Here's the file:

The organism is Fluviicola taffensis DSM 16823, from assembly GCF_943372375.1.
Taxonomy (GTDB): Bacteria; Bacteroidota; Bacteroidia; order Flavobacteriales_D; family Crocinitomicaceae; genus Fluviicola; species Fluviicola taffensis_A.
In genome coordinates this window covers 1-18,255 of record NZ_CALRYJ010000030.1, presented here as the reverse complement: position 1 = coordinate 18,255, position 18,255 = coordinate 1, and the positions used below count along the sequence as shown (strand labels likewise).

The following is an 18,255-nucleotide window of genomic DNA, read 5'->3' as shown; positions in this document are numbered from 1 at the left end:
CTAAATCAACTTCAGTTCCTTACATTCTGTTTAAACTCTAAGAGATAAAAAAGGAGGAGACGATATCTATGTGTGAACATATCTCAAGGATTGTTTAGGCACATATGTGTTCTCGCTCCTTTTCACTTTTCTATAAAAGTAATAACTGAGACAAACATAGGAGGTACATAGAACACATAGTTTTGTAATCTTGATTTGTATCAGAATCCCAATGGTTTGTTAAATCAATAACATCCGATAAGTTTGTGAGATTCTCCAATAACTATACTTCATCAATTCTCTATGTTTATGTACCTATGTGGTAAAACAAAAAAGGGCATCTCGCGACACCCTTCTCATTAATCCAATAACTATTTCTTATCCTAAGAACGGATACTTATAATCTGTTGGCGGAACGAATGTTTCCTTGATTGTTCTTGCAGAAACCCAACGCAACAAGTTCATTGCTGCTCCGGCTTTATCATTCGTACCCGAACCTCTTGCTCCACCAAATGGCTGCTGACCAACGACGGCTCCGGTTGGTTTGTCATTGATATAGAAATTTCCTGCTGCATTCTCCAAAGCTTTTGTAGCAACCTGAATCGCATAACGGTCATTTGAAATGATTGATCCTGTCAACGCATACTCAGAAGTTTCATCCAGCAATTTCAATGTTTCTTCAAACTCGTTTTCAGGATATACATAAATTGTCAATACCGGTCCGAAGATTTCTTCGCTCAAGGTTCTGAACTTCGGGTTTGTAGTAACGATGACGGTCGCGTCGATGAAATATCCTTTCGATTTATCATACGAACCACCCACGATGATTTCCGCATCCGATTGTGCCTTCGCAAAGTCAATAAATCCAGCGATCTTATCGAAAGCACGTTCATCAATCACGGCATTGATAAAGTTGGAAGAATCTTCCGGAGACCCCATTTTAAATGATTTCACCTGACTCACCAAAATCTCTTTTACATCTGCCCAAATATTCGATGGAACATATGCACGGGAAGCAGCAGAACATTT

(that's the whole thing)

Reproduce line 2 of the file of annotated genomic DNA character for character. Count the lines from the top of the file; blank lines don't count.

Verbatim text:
Taxonomy (GTDB): Bacteria; Bacteroidota; Bacteroidia; order Flavobacteriales_D; family Crocinitomicaceae; genus Fluviicola; species Fluviicola taffensis_A.